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Implementation of React-Redux Hooks With Typescript

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Implementation of React-Redux Hooks With Typescript

In this article, we discuss how to use Redux-React hooks to dive even deeper into the functional options that React offers.

· Web Dev Zone ·
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This article is a continuation of my previous article. If you are new to hooks and have directly arrived here, then I would suggest you to first check out that first article and then come here. In that way, you'll be able to understand everything in this article clearly.

If you know about the basics of hooks in React, like useEffect or useState, then you're probably good to go.

The Redux hooks APIs provide an alternative to connect HOC and do away with mapStateToProps and mapDispatchToProps, and I must say, the Redux hooks API provides a much cleaner way of doing that.

Now, without going too much into theory, let's deep dive into some code. To start, let's create a new component file src/components/ReduxHooksComponent.tsx, with two input fields and a submit button.

Create a Normal Functional component

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Now, import this component in App.tsx.

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Pretty simple, right? After running the code, it should render a component with two inputs and a submit button.

Setting Up the Store, Actions, and Reducers

First, add redux and react-redux to the project. 

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Create two files, src/store/index.ts and src/store/root-reducer.ts.

Let’s start creating each and every component of the root reducer (actions, states, and reducers).

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Now, we have a simple reducer that does nothing but return the initial state. Let’s create a store using this rootReducer, so our src/store/index.ts will look like:

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Also, we'll update the index.tsx file to wrap our App with the Provider and provide the store to the Provider.

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That’s all. Well, you won’t see any visible changes in the browser, but eventually, you have successfully integrated Redux into your React code.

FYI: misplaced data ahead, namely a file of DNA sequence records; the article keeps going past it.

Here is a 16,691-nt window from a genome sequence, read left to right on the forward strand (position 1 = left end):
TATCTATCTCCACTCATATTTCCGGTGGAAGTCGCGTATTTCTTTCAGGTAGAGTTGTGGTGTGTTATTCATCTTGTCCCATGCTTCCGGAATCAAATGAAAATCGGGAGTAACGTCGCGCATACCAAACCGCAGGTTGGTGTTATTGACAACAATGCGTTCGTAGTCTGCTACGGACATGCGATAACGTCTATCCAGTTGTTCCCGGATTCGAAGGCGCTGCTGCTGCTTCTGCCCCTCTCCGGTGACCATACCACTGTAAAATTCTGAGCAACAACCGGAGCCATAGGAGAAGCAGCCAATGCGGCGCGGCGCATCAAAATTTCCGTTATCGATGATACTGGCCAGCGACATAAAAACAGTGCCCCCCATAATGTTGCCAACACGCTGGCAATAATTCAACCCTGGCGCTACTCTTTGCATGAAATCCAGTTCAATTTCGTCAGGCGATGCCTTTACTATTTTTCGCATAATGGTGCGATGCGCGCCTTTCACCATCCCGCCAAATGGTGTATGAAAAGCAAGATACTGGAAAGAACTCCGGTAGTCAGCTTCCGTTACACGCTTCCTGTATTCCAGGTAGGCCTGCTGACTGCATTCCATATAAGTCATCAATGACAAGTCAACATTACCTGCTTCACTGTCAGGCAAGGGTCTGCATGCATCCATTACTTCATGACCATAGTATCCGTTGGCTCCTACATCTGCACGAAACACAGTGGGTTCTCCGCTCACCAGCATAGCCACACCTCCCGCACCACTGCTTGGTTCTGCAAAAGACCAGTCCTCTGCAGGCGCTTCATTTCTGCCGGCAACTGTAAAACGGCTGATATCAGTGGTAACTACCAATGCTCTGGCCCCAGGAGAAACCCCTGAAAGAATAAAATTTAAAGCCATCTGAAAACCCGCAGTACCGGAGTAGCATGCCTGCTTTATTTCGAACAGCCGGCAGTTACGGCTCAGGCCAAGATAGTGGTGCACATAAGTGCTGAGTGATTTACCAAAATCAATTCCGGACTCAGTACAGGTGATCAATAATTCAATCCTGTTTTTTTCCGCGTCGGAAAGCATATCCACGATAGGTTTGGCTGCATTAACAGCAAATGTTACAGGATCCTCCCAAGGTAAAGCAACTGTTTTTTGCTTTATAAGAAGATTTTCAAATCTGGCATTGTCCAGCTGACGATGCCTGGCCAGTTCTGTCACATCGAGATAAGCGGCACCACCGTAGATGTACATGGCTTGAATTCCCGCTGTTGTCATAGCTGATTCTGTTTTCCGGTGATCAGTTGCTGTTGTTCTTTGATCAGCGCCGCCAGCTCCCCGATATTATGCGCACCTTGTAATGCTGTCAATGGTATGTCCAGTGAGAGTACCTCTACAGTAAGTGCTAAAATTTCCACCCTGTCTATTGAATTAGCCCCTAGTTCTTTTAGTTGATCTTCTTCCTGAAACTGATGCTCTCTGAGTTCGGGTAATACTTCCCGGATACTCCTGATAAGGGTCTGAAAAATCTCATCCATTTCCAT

Now, let’s create some actions. Update the root-reducer.ts file so with the following code:

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Pretty easy, yes! We have just returned an updated version of the state with new values, as per the actions' suggestions.

Now, let's create a Dispatcher in the same file.

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We are done with all the dispatchers, actions, and store (basically, our entire Redux setup). All we need to do is dispatch actions from components and use values from the store.

Using Dispatcher and Store in Components via Hooks

Redux hooks provide two main hooks, useSelector and  useDispatch.

useSelector gives access to the entire store object, and we can select only what we are interested in.

useDispatch give access to dispatch, which will be used to create the Dispatcher object of RootDispatcher and then dispatch events to update state.

Let’s create an interface of all the properties we are interested in accessing from the store:

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When can then use UseSelector to assign name and address state.

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Now, we can use useDispatch to get a dispatch object and create a new instance of RootDispatcher.

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After integrating both state and dispatcher to the component, our file will look something like this:

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Note: The selector is approximately equivalent to the mapStateToProps argument to connect conceptually. The selector will be called with the entire Redux store state as its only argument. The selector will be run whenever the function component renders. useSelector() will also subscribe to the Redux store and run your selector whenever an action is dispatched. useSelector() uses strict === reference equality checks by default, not shallow equality. To use shallow equality, we can use shallowEqual from react-redux

So, our selector code would look something like this: 
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Topics:
hooks api ,react ,redux ,useDispatch ,useState ,web dev

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